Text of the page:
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  4. #4
    I'm a fellow parent and I do not want people putting my kids on their Facebook pages for ANY reason. Social media is not benign and this is an important boundary issue, not a crime and not an issue of shame, but one of privacy and boundaries. We're all negotiating a new world where nothing is truly deletable and a digital identity should be in the control of the parents and then gradually released to the child as he/she gains maturity. Your nieces intention was lovely but this is a teachable moment for her about social media and privacy.

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  5. #5
    I agree with rosesixtyfive, your niece should of asked you about mentioning that your son has CF. I feel like she ment no harm but privacy is very important to certain people and your son may be one. I went through that stage (privacy) my self when I was a you boy early teenage yrs., not that i was ashamend that I had CF but did not like someone else giving out info about me. This was a aunt that I loved very much. She and I had a talk and she agreed with me. Has nothing to do about trying to hide CF or be ashamed of so let the imedate family, mom and dad as well as the CF person when they get old enogh give out personal info. Discriminaton does exists even we say it can not, so some future employer could see this and may not hire him because of his health. One should think long and hard before giving out personl information especially about somone else with the social media we have today!!

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    I am 67yrs. old delta F508, one of four siblings, diagnosed at age 12, three of us had CF. Bother passed away with CF when he was 24, some 30 yrs. ago. I worked 35 yrs. in Nuclear Medicine, retired in 2004 at age 57 to to take better care of my CF. Have been married to my bride 47 yrs.. Great woman to have put up with me this long. Have two adopted children, 3 days old when adopted, now 37yrs. old with total of 5 grandchildren. My lung function is FEV1 of 25% FVC 100%.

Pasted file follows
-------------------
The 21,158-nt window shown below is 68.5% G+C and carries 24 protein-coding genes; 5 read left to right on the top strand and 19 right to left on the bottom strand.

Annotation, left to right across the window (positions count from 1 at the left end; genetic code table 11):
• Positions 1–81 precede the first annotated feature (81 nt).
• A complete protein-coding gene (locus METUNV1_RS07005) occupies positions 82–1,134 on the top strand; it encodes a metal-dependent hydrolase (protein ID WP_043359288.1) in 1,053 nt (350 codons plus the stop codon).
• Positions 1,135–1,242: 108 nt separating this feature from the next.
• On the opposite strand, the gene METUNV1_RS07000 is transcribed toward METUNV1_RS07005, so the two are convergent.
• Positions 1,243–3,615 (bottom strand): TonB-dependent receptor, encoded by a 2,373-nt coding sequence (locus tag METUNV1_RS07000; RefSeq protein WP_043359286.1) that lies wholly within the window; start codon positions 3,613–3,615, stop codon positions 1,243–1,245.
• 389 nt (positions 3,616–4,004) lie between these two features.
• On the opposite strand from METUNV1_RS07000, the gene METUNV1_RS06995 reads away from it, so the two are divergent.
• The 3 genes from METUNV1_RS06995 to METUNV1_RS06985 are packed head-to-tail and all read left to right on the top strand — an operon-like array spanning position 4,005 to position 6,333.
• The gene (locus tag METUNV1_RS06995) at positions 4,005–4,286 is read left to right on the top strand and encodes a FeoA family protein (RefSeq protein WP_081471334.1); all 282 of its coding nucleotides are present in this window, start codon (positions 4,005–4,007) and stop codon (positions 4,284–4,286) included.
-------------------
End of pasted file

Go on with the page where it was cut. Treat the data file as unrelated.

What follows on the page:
6. #6
    The whole point of Facebook is to share our lives with the world, correct? If you don't want people posting anything on their FB pages from your FB page, then don't have a FB page at all. Honestly, I wish more people would censor what they put on FB. But I have to ask...what's the difference between Facebook and this PUBLIC CF forum? Nothing that I know of, all it takes is an email address and BOOM, you're on a social media website, much like this one... Even though this website is designed for a special cause it is still a SOCIAL MEDIA website and as Melissa75 stated...nothing is truly deletable.

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  7. #7
    We're very open about my kid's CF in our community (she's just entering Kindergarten) since we do things like go on preschool camping trips with everyone and bring her nebs and vest and everything along and do treatments at the campsite. But I wouldn't like it to be something someone could find easily by doing a Google or Facebook search on my daughter's name, since someday she may wish to apply for a job and not have the fact of her diagnosis be the one of the first things people see when they look her up online prior to meeting her for an interview. We don't do Facebook though so that helps. It is an interesting question as a parent, when your story (as a parent of a person with cystic fibrosis) stops being yours to tell to the world so much because of the desire to let your child frame their own story, complete with respect for their medical privacy.